Taking this little example another step, let’s suppose that the next day I choose a different route and I plan to stop for a break after walking exactly one mile.  Suppose that I estimated even better than the day before, missing by only one tenth of one percent, stopping after 5275 feet.

Now finally, let’s suppose that a Genie appeared and offered me a prize if I could tell him the actual difference in length between the two walks.  I would win only if my estimate of the difference was accurate to within two feet!

The problem in winning the prize is pretty clear.  While my estimate of each walk is excellent, my estimate of the relative difference in these two large distances is not so good.  An error which is small in percentage terms in the first case, is quite large when viewed as a percentage of the deviations.

The difference of two feet in the dog walks is the equivalent of a 50K change in the estimates for monthly non-farm payrolls.  No wonder it is difficult to win a bet with the market "genie" on this report.  Even if you knew the truth, you could lose because the estimate was wrong!

Employment Report Methodology

Today’s market focus was the monthly employment situation report.  The numbers get a lot of publicity, including the popular media.  Most active market participants know that the numbers are adjusted in various ways and that they also get revised.  Even the best-informed observers miss some key points.  If you read this through to the end, I’ll bet you learn something you did not know.

The featured number, the growth in non-farm jobs, uses the difference between the current and prior months.  Let’s see what that means.  (I’m going to put aside, at least for this particular discussion, the fact that there are seasonal adjustments and a "birth/death" model to account for the changing business population.  It is possible that there is significant non-sampling error.)

The reported results are based upon a survey.  About 400,000 workplaces are supposed to respond with information during the week of the month containing the 12th.  Most people figure that a survey that large must be pretty accurate, and it is.  The 90% confidence interval is about +/-0.1%.  This means that the Bureau of Labor Statistics is estimating the size of the workforce every month and doing it very accurately.

The problem is that the workforce is over 140 million, so a 0.1% error amounts to 100,000 jobs!

So today’s report estimated 135 million jobs.  This means that come September we can be 90% certain that the true number of non-farm jobs is 135 million +/- 100,000.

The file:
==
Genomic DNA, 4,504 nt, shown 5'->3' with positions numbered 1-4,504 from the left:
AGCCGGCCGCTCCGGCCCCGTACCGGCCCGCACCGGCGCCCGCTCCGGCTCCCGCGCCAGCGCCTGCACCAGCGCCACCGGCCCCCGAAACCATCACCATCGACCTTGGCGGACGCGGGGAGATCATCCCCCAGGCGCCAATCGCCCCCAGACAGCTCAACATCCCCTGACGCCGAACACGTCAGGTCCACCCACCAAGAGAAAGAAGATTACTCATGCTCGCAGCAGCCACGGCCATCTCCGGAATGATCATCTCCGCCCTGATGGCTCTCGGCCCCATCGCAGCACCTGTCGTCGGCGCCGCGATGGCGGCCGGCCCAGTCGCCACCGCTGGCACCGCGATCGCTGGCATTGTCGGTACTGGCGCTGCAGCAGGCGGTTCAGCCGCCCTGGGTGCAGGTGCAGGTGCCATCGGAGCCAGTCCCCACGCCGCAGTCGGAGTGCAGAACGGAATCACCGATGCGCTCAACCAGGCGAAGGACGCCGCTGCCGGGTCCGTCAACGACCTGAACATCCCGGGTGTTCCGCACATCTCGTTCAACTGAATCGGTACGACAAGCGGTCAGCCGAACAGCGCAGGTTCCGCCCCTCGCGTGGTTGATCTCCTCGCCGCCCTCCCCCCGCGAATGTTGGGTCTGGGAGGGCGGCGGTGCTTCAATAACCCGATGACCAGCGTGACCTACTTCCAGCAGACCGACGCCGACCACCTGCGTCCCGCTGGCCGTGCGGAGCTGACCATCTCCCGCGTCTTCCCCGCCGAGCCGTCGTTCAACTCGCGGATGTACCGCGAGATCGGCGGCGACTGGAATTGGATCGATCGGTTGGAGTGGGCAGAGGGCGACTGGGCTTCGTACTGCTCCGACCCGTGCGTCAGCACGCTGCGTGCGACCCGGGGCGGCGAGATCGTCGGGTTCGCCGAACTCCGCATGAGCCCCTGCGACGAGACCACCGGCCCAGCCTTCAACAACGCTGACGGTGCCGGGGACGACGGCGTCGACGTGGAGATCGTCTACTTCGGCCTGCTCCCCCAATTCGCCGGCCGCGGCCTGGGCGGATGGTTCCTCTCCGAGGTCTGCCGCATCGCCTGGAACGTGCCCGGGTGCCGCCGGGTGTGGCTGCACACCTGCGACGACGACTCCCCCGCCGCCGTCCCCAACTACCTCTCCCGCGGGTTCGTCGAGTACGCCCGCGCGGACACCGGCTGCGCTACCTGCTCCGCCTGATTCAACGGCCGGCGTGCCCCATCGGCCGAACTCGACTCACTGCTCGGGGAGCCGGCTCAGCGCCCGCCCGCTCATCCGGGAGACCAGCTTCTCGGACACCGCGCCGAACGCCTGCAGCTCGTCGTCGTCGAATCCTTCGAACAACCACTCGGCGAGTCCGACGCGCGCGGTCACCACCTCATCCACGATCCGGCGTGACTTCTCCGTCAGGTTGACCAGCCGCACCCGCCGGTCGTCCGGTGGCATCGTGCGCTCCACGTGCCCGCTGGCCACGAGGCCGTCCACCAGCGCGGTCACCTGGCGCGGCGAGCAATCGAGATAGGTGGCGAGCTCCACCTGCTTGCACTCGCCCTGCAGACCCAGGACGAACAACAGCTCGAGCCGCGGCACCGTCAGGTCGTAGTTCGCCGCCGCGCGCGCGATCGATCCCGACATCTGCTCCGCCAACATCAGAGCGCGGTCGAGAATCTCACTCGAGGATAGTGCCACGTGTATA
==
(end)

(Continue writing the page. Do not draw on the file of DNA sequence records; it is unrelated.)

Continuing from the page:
Why September?  The report was issued today.

Not all 400,000 workplaces report on time.  But they don’t.  Just as some percentage of people will be late filing their income tax returns, some businesses do not report employment data on time.  This is the source of the revisions in the payroll data.  (Sorry to disappoint all of the paranoid hedge fund managers who think that the President brings in a team to massage the numbers, but that is not how it happens.)

The first report, like today’s report for June employment, is based upon returns from about 65% of the workplaces in the sample.  That may seem like a good number, and it does provide meaningful data.  The problem occurs if there is some systemic bias in the businesses that are not filing on time — something business condition that relates to hiring or firing employees.  It does not take much of a bias to alter the result by a tenth of one percent — and that represents 135K jobs.

The second report, which we will not see until August, is based upon returns from about 80% of the workplaces.  The final revision, reported in September when everyone will see it as "old news" accounts for more than 90% of the reporting workplaces, which the government figures is good enough.

So what we did today was compare the first estimate for June with the second estimate for May and calculate the job growth.  We will not know the "official" job growth until September, when we have the final numbers for both periods.  Even then, the result for May and June are both +/- 100,000 jobs.

This is good to keep in mind when you see a parade of experts on CNBC trying to explain why there is a 50K difference from "expectations."

Oh — and here’s something they won’t tell you on TV.  Even those who realize that the job growth is an estimate forget it when they discuss the "internals" of the report.  (This is usually done in a deep and serious voice).

Well where does the BLS get the internals?  These are also survey results, of course!  While they do not report a sampling error for the hourly wage in the document, it is probably +/- five cents.  And to get the error down to that level we need to wait until September.

This is part of a consistent theme on "A Dash."  The immediate market reaction to data is often far too extereme, based upon the value of the new information.